Here's what 5 governors have to say on Covid, climate change and campaign plans
POLITICO reporters interviewed five governors as on the issues in their states and their administrations' relationship to the federal government.
As the Covid-19 pandemic approaches its third year in the United States, governors are forced to grapple with its long-term effects on society while still grappling with its evolving nature and maintain an eye on a coterie of other challenges.
Reporters from POLITICO’s newsroom interviewed five governors as part of Friday’s “The Fifty: America’s Governors” live event, to discuss the issues in their states and their administrations' relationship to the federal government.
Here's what the governors had to say:
Covid remains omnipresent
Though effective vaccines have been widely available throughout the country for most of last year, the virus continues to disrupt society — particularly with the emergence of the Omicron variant in recent months.
The five governors — three Democrats and two Republicans — have each taken different approaches, and each acknowledged the evolving balance of weighing available options with what constituents and elected officials will accept.
Louisiana’s John Bel Edwards, a Democrat, defended his refusal to institute a statewide mask mandate and noted that localities were allowed to impose their own rules. Republican Utah Gov. Spencer Cox likewise stood by his decision this month to exempt state facilities from local mask requirements even as case numbers spike.
Cox said he’s long been a proponent of high-quality masks, but said mandates haven’t proven sufficient to curb case surges elsewhere and the focus should instead be on other tools.
“Everyone gets their turn in the top 10 when it comes to Omicron,” Cox said.
Cox said hospitalizations is a more critical metric for policymakers and health officials to closely monitor than raw case numbers. New Hampshire Gov. Chris Sununu, also a Republican, made a similar point, noting that not all at-home tests are reported to the government — even if the results are positive — among other considerations.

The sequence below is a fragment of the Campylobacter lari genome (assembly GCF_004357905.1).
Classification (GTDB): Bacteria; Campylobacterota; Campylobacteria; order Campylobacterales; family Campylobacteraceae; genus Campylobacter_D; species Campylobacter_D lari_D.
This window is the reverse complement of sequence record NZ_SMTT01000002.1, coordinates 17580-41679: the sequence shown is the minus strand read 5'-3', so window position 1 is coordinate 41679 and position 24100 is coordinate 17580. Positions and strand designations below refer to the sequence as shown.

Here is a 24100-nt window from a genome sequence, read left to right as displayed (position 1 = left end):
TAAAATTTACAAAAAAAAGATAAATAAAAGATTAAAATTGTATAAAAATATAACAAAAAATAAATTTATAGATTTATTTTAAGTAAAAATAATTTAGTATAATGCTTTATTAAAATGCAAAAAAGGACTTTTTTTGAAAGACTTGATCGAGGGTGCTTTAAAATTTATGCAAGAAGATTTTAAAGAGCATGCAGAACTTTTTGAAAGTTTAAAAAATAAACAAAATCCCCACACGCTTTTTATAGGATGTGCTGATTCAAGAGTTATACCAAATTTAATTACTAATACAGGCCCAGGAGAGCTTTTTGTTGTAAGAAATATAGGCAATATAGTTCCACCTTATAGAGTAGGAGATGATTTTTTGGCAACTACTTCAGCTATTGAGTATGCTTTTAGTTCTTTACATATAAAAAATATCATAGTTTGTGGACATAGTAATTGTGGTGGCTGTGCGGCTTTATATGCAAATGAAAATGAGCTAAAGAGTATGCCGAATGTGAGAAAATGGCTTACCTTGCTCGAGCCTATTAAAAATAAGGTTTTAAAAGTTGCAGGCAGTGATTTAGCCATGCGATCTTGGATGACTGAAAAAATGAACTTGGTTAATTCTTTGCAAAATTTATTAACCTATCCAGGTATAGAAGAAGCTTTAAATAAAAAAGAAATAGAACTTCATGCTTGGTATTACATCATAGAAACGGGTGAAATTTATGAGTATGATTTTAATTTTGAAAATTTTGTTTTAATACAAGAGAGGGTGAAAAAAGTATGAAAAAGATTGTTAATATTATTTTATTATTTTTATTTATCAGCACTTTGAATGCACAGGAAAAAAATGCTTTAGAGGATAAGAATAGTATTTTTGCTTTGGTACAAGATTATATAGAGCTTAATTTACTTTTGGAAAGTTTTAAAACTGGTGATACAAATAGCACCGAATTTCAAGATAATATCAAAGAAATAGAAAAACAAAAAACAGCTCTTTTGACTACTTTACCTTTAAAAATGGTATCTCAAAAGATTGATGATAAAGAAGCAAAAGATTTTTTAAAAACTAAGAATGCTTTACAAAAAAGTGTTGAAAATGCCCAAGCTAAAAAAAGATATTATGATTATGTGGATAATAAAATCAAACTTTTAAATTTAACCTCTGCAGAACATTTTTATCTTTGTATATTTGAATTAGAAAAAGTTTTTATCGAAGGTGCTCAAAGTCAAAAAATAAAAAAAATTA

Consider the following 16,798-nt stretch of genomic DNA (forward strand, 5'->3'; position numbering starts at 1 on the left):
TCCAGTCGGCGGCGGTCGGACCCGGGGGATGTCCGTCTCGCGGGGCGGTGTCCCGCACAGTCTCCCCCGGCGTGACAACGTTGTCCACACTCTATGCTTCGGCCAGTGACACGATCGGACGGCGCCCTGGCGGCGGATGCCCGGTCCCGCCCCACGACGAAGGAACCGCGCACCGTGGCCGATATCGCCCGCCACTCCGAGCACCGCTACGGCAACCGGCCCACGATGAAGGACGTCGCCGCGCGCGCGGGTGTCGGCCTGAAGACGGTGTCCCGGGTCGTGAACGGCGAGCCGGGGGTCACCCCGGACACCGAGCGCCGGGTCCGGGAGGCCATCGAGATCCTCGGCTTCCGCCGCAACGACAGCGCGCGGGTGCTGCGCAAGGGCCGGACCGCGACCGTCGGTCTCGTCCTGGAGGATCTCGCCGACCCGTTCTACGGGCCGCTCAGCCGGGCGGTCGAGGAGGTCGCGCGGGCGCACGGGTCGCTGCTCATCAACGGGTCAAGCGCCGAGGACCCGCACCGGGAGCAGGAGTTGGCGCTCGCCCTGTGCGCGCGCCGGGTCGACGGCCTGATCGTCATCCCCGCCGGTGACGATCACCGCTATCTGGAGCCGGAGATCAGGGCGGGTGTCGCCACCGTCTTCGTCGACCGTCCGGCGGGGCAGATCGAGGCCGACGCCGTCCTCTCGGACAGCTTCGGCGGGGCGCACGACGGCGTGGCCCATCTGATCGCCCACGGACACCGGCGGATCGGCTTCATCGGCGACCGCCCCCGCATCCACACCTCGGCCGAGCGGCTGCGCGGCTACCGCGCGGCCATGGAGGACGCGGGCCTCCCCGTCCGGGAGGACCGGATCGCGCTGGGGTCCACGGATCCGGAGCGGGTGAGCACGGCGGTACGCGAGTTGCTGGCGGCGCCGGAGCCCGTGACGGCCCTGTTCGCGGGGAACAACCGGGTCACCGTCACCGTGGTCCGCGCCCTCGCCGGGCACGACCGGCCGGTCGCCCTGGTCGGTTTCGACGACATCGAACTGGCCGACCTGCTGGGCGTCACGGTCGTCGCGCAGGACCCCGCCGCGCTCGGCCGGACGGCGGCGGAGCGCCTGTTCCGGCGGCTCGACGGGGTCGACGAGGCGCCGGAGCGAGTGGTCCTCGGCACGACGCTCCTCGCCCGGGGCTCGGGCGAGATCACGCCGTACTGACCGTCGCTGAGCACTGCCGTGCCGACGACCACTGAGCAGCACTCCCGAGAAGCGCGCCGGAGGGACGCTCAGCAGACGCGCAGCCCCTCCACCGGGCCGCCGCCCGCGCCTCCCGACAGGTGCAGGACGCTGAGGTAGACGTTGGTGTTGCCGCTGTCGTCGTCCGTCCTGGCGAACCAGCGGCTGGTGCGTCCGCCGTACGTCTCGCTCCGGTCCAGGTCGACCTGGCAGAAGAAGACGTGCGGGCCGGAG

Schools are in a sensitive position
Illinois Gov. J.B. Pritzker said it’s “vitally important” to keep schools open safely through public safety measures such as masking, testing and vaccinations.
“We know we can keep our schools open,” said Pritzker, a Democrat whose largest school district — Chicago — recently faced a crisis over this very issue.
Sununu said the pandemic’s disruption to schools, and society more generally, has weighed heavily on children’s educational development and well-being.
“The biggest issue with kids is mental health,” the GOP governor said.
Climate concerns an increased emphasis
Democratic Hawaii Gov. David Ige said his state has been on the “forefront” of climate change and resiliency issues, particularly given the archipelago’s “unique” situation in the middle of the Pacific.
He touted his state’s commitment to transition entirely to renewable energy and establish a commission tasked with studying adaptation strategies. Ige said that if action is not taken in the coming years, it would necessitate putting even more drastic actions on the table.
Cox said his state, like other parts of the West, have been wrestling with severe droughts and water shortages.
The Utah governor said he believes it will be important to try to combat the problem along multiple fronts — including efforts to ensure places are “conserving water and storing water for future generations.”
Cox said such preparations are particularly needed in fast-growing parts of the region, so as to meet that demand while not stifling economic development.
Washington is not a draw
Late last year Sununu spurned a concerted campaign from national Republicans to run for the Senate and instead opted to seek another term in the Concord governor’s mansion. But he did make an appeal to term-limited GOP Maryland Gov. Larry Hogan, who faces similar pressure to mount a Senate bid, to consider the idea and said the Senate would be better overall if it had more former governors in its ranks.
Still, none of the governors Friday expressed interest in any future runs for office.
“No I would not,” Louisiana’s Edwards said when asked if he would run for another position. “I have no interest in being in Washington, D.C., in elective office. … I look forward to getting back in the private sector.”
Pritzker, who is up for reelection, deflected a question about a potential presidential campaign by saying he’s “focused on being governor of Illinois.”